PUBLIC LECTURE: Dr Peter May
Head of Research at Bureau of Meteorology
Date: Monday, 3 July
Venue: Kindler Lecture Theatre
Please note this event is free of charge.
Models, Maths and the Revolution in Weather Forecasting
There has been a quiet revolution in weather forecasting over the past few decades driven by big computers, big data and lots of maths, but it has been a hundred years in the making and represents a triumph of 21st century science. Dr Peter May will tell the story of how computer weather and climate models have taken over and where they are leading us, but also on the 100 year long genesis of our modern weather models. This blends outrageous stories, big science, big data, satellites, supercomputing and much more to give us the systems that provide incredible detail on the weather, oceans and climate.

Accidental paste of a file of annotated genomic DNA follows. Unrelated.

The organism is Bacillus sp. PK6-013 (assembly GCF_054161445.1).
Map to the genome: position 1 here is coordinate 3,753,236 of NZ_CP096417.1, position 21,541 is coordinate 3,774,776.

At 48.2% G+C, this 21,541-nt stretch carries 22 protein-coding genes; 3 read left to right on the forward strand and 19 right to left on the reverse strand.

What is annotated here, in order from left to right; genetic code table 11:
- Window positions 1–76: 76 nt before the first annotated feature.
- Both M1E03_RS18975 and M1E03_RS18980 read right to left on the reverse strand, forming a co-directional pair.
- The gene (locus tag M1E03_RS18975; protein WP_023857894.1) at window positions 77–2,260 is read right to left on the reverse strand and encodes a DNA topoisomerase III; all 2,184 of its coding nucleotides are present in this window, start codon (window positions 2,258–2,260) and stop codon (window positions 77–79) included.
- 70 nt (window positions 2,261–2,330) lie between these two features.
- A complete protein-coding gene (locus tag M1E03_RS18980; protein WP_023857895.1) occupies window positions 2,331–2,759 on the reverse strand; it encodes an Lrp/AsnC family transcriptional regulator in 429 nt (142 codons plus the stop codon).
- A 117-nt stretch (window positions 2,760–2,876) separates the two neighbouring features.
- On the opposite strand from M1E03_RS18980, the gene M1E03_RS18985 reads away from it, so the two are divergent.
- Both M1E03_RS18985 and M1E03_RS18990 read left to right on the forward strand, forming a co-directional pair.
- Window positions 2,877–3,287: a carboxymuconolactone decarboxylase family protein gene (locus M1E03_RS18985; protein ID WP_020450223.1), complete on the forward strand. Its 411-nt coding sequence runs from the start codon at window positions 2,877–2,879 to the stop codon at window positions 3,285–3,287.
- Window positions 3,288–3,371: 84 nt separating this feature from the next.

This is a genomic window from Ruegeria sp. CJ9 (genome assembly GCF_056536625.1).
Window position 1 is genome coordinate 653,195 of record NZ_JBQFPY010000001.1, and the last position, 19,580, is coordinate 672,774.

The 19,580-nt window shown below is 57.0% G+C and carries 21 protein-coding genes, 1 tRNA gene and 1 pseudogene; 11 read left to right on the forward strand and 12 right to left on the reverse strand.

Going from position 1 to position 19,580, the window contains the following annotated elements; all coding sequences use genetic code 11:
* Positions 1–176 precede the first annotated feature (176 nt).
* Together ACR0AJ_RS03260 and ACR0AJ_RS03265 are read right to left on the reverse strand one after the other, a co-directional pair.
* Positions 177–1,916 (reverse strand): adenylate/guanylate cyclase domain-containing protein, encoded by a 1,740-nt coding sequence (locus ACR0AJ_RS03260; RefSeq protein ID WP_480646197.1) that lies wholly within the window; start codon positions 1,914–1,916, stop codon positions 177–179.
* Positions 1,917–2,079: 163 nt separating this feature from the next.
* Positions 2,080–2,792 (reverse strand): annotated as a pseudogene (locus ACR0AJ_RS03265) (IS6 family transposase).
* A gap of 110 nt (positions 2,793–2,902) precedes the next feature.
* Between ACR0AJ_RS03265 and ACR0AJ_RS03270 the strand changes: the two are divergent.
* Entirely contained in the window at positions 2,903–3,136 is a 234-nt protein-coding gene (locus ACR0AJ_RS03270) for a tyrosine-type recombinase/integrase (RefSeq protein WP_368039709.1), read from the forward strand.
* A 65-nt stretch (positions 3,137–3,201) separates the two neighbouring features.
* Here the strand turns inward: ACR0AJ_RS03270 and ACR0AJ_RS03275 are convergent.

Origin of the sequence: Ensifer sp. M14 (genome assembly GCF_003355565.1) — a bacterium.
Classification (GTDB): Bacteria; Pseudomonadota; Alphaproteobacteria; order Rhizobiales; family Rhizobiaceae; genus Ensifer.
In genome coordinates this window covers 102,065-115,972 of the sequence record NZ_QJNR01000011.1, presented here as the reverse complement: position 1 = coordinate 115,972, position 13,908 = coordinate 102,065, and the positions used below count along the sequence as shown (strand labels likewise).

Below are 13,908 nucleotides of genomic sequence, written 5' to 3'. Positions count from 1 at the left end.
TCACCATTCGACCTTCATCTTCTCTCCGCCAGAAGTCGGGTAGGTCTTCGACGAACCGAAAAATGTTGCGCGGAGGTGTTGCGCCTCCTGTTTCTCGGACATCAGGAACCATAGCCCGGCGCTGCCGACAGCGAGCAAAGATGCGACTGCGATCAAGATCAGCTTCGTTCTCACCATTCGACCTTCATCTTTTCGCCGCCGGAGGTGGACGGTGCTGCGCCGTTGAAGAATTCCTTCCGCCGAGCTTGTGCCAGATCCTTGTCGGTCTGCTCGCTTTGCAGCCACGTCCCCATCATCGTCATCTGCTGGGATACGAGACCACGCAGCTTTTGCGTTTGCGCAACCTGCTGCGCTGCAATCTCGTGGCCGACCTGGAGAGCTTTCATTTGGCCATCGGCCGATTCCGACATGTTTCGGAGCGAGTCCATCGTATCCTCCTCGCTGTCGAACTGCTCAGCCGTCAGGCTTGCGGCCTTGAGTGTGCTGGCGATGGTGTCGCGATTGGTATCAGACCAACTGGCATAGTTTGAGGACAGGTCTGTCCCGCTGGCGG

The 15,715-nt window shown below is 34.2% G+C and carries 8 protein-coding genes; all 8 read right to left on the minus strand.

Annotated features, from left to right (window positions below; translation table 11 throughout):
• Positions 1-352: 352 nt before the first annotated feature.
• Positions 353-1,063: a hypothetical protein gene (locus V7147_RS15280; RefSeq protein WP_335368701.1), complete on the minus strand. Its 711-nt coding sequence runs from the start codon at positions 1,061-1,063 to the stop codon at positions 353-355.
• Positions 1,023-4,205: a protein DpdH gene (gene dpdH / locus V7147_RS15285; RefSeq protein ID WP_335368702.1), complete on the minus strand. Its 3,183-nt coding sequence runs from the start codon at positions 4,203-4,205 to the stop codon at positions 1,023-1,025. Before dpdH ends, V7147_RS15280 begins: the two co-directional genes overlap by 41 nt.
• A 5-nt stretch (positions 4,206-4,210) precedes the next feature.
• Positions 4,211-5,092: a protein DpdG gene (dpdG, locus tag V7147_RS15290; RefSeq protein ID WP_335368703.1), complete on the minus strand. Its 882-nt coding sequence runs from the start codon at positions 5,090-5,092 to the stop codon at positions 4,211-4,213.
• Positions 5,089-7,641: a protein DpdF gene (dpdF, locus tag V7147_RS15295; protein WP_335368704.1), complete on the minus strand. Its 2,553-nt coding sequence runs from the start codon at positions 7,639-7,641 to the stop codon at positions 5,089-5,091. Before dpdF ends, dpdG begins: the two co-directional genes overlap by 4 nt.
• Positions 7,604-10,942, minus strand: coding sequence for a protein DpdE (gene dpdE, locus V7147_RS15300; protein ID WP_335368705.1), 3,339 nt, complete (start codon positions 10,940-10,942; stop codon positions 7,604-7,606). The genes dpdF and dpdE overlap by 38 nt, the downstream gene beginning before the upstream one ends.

Peter joined the Bureau in 1990 as a research scientist after working in NOAA and the University of Colorado and Kyoto University following his PhD at the University of Adelaide. His research activities included radar remote sensing and the applications to improved understanding of tropical cyclones and thunderstorms. He las led major international field programs including the 2006 Tropical Warm Pool International Cloud Experiment that included 4 research aircraft and involved around 30 research institutes. He has more than 120 peer reviewed publications. He has been the Head of Research since late 2009. During part of that time he served as the Deputy Director of the Centre for Australian Weather and Climate Research – A partnership between the Bureau and CSIRO. Our science covers environmental issues, climate science and the development of weather and climate models and applications. He has overseen the development of the operational systems that underpin Bureau services as well as major projects delivering climate information to the nation. Among his advisory roles, he is currently a member of the WMO Commission of Atmospheric Science Management Committee that oversees WMO weather and environmental research coordination. He has been an editor for the Journal of Atmospheric and Oceanic Technology, an Associate editor for Reviews of Geophysics and is a past Chair of the American Meteorological Society Committee for Radar Meteorology.